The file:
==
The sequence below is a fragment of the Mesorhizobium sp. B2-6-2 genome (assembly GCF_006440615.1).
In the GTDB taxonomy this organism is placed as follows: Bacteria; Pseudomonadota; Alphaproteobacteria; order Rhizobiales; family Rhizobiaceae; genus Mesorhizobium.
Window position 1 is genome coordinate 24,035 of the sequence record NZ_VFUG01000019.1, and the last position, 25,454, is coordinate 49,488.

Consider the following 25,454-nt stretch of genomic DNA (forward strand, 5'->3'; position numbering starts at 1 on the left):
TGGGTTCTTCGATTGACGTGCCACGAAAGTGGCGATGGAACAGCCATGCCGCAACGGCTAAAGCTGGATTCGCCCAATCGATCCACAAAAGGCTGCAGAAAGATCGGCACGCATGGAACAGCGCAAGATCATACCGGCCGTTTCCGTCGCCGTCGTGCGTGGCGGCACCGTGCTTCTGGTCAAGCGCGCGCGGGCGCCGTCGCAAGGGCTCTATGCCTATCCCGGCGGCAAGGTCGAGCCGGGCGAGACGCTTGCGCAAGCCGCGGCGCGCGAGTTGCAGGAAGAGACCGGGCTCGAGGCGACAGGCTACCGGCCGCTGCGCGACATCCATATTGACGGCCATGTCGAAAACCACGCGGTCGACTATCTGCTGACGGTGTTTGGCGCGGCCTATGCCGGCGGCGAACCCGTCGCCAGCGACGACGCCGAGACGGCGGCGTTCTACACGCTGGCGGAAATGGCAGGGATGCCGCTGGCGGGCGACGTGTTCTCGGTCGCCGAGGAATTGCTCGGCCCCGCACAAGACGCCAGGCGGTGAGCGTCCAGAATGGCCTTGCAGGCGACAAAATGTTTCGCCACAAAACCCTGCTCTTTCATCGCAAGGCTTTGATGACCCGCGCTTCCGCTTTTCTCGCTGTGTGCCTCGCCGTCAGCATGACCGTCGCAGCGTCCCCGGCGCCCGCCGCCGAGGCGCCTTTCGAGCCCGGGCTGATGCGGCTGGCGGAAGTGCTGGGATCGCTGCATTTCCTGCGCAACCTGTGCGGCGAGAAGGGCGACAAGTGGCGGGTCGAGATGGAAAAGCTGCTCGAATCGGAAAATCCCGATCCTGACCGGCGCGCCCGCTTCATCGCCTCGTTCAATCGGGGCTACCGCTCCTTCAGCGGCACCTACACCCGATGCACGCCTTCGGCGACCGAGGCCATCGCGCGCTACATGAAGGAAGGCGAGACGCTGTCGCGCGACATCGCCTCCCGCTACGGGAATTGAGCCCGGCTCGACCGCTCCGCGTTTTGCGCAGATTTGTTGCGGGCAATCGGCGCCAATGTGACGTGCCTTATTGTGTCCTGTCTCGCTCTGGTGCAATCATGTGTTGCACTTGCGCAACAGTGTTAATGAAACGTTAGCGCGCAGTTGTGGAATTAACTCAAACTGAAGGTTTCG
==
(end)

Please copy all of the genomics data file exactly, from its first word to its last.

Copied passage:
The sequence below is a fragment of the Mesorhizobium sp. B2-6-2 genome (assembly GCF_006440615.1).
In the GTDB taxonomy this organism is placed as follows: Bacteria; Pseudomonadota; Alphaproteobacteria; order Rhizobiales; family Rhizobiaceae; genus Mesorhizobium.
Window position 1 is genome coordinate 24,035 of the sequence record NZ_VFUG01000019.1, and the last position, 25,454, is coordinate 49,488.

Consider the following 25,454-nt stretch of genomic DNA (forward strand, 5'->3'; position numbering starts at 1 on the left):
TGGGTTCTTCGATTGACGTGCCACGAAAGTGGCGATGGAACAGCCATGCCGCAACGGCTAAAGCTGGATTCGCCCAATCGATCCACAAAAGGCTGCAGAAAGATCGGCACGCATGGAACAGCGCAAGATCATACCGGCCGTTTCCGTCGCCGTCGTGCGTGGCGGCACCGTGCTTCTGGTCAAGCGCGCGCGGGCGCCGTCGCAAGGGCTCTATGCCTATCCCGGCGGCAAGGTCGAGCCGGGCGAGACGCTTGCGCAAGCCGCGGCGCGCGAGTTGCAGGAAGAGACCGGGCTCGAGGCGACAGGCTACCGGCCGCTGCGCGACATCCATATTGACGGCCATGTCGAAAACCACGCGGTCGACTATCTGCTGACGGTGTTTGGCGCGGCCTATGCCGGCGGCGAACCCGTCGCCAGCGACGACGCCGAGACGGCGGCGTTCTACACGCTGGCGGAAATGGCAGGGATGCCGCTGGCGGGCGACGTGTTCTCGGTCGCCGAGGAATTGCTCGGCCCCGCACAAGACGCCAGGCGGTGAGCGTCCAGAATGGCCTTGCAGGCGACAAAATGTTTCGCCACAAAACCCTGCTCTTTCATCGCAAGGCTTTGATGACCCGCGCTTCCGCTTTTCTCGCTGTGTGCCTCGCCGTCAGCATGACCGTCGCAGCGTCCCCGGCGCCCGCCGCCGAGGCGCCTTTCGAGCCCGGGCTGATGCGGCTGGCGGAAGTGCTGGGATCGCTGCATTTCCTGCGCAACCTGTGCGGCGAGAAGGGCGACAAGTGGCGGGTCGAGATGGAAAAGCTGCTCGAATCGGAAAATCCCGATCCTGACCGGCGCGCCCGCTTCATCGCCTCGTTCAATCGGGGCTACCGCTCCTTCAGCGGCACCTACACCCGATGCACGCCTTCGGCGACCGAGGCCATCGCGCGCTACATGAAGGAAGGCGAGACGCTGTCGCGCGACATCGCCTCCCGCTACGGGAATTGAGCCCGGCTCGACCGCTCCGCGTTTTGCGCAGATTTGTTGCGGGCAATCGGCGCCAATGTGACGTGCCTTATTGTGTCCTGTCTCGCTCTGGTGCAATCATGTGTTGCACTTGCGCAACAGTGTTAATGAAACGTTAGCGCGCAGTTGTGGAATTAACTCAAACTGAAGGTTTCG